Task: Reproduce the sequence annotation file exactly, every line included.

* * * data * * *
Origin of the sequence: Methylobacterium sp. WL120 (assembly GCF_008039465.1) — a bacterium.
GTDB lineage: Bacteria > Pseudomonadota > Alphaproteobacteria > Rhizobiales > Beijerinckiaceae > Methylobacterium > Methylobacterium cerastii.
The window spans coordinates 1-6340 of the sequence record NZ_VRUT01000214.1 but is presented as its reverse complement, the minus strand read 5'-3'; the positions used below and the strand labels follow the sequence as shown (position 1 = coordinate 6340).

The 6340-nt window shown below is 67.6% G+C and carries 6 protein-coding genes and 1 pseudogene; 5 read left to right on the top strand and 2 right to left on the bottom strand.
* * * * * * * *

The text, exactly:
Origin of the sequence: Methylobacterium sp. WL120 (assembly GCF_008039465.1) — a bacterium.
GTDB lineage: Bacteria > Pseudomonadota > Alphaproteobacteria > Rhizobiales > Beijerinckiaceae > Methylobacterium > Methylobacterium cerastii.
The window spans coordinates 1-6340 of the sequence record NZ_VRUT01000214.1 but is presented as its reverse complement, the minus strand read 5'-3'; the positions used below and the strand labels follow the sequence as shown (position 1 = coordinate 6340).

The 6340-nt window shown below is 67.6% G+C and carries 6 protein-coding genes and 1 pseudogene; 5 read left to right on the top strand and 2 right to left on the bottom strand.